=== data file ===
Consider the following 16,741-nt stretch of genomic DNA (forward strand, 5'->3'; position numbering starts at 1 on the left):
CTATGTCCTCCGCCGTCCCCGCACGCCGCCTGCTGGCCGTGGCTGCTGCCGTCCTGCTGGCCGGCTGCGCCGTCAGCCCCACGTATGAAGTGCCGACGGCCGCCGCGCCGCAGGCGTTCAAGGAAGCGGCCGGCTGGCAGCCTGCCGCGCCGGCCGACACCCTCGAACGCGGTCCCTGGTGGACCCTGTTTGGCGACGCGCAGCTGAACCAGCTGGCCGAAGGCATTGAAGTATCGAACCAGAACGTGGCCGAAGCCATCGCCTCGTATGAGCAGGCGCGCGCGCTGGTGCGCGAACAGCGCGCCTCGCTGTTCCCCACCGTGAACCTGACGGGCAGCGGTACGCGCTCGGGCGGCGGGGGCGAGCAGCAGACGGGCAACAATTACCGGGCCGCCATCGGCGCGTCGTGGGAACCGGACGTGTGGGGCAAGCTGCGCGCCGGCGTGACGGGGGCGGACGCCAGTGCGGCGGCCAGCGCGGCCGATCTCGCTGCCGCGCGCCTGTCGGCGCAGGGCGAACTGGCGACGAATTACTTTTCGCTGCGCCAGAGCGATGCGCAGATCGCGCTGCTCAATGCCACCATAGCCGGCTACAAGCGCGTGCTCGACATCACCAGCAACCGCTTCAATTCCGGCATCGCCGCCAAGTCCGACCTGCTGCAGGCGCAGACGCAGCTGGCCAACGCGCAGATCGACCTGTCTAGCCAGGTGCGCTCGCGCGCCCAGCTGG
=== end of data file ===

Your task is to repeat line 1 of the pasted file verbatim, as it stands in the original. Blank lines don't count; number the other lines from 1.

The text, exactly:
Consider the following 16,741-nt stretch of genomic DNA (forward strand, 5'->3'; position numbering starts at 1 on the left):